Author: James M. Cain (posthumous publication)
Deliciously ambivalent, James M. Cain’s posthumously published (September 2012) The Cocktail Waitress drives an aroma of nostalgia for his noir novels published in the 70’s and his fine criminal finesse. Told in the first person by protagonist Mrs. Joan Medford, we can’t be certain if she’s a cleverly psychopathic three time murderer, or an innocent victim of her need to keep her three year old son, Tad, at any cost to herself. And Cain, even posthumously, maintains his greatness for piercing his reader with the poisoned arrow – tantalizingly and forcefully.
Joan, a mixture of sex and innocence, tells her tale of woe. Her Social Register family disowns her when she turns up pregnant at 17 and marries low life alcoholic Ron. Ron is abusive, and after one early morning fight, Joan locks him out of the house. Ron cranks up a car supposedly loaned to him by a friend and smashes himself into a culvert wall.
Joan seems to attract men like bees, and one of the investigating cops finds her a job as a cocktail waitress. Ron’s sister Ethel takes 3 year old Tad as Joan has no means of supporting him.
Cain magnificently creates Joan, the conniving, manipulative sex kitten with great legs and juxtaposes her against the men she seduces and manipulates. She waits on sick and elderly Earl White III, and presents her classy lady/sex goddess self to him on a silver platter as she winds him into her web. When Earl gives her $50,000 to help her out, Joan decides to get him to marry her. Enter Tom Barclay, sexy, tough and handsome, and Joan wants both men.
The pivot is Ethel and Tad. Ethel despises Joan and wants to keep 3 year Tad as she cannot have children of her own. The tension mounts. Is Ethel right about her suspicions of Joan or is Ethel simply a woman who must have Tad as her own?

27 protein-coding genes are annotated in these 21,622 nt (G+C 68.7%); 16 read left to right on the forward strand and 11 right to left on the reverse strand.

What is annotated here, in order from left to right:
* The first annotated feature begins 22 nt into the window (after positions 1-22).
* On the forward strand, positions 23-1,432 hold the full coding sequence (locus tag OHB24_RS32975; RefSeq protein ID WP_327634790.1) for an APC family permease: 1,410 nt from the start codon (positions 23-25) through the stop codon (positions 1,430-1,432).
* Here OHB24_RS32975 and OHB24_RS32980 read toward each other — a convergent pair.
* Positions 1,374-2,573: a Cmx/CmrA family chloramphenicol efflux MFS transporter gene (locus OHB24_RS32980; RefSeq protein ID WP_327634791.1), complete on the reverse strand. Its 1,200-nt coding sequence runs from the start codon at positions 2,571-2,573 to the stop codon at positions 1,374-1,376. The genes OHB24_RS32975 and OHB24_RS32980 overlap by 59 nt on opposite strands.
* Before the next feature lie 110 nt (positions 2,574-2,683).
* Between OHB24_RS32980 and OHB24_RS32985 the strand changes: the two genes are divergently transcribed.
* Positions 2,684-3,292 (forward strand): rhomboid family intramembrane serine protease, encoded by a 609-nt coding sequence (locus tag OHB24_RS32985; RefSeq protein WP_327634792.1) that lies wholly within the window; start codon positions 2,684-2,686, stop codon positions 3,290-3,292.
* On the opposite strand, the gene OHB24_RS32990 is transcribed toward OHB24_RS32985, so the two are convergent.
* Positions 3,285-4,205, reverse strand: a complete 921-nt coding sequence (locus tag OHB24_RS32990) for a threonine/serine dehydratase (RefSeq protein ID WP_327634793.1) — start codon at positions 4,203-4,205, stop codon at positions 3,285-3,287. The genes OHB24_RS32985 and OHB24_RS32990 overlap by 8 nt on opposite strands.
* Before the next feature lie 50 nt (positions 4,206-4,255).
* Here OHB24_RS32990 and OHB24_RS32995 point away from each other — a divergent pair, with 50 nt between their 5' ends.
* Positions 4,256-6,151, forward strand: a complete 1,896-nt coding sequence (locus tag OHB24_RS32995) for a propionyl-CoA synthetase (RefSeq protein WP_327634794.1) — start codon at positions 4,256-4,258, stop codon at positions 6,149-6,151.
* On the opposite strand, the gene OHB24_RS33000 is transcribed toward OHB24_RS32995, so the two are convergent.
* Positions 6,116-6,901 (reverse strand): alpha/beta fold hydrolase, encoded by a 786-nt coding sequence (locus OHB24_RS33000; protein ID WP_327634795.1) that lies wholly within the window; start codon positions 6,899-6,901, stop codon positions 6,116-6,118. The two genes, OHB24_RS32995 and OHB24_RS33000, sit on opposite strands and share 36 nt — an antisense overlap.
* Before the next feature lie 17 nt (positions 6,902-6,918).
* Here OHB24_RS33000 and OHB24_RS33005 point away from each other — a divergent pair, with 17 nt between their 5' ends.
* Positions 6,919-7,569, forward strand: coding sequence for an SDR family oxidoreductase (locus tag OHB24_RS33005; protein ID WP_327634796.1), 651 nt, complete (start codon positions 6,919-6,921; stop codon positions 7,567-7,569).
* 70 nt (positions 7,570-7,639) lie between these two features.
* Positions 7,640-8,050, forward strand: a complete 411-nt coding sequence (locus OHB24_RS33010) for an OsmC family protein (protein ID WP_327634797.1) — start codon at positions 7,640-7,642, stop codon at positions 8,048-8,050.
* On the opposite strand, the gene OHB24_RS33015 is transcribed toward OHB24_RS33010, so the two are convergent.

Joan and Earl marry although Earl cannot have sex due to his heart condition. Joan is repulsed by him, but figures she can still have Tom. But Earl has to have sex with Joan – that is his obsession. When Joan gets a massage girl to come and get Earl turned on without sex so he won’t die and she won’t have to do him herself, Earl has a heart attack. We wonder if Joan is who she says she is, but she is the narrator – humph. Along with Joan’s narrative of events, her cocktail waitress friend Liz throws a nice counter to the possible skew of Joan’s narration.
And then Tom Barclay ends up dead too, supposedly suicidal because he can’t have Joan. Triple murderess? Or Marilyn Monroe victim?
Rapturously devious, as noir as noir can get, Cain puts us into Joan’s stilettos and her not so fastidious sense of integrity as we gnaw on the bone. Brilliant, the author of Double Indemnity, Mildred Pierce and The Postman Always Rings Twice reaches beyond death in his previously unpublished – til now – last novel to shrill die hard crime fans into the piercing plot and eternal question – when does innocence become evil?
The Cocktail Waitress (Hardcase Crime) is finally available to the public
Ratings are based on a 5-star scale
Review by Broad “A” – Ava
We received a copy of this title for our book review. All opinions are our own.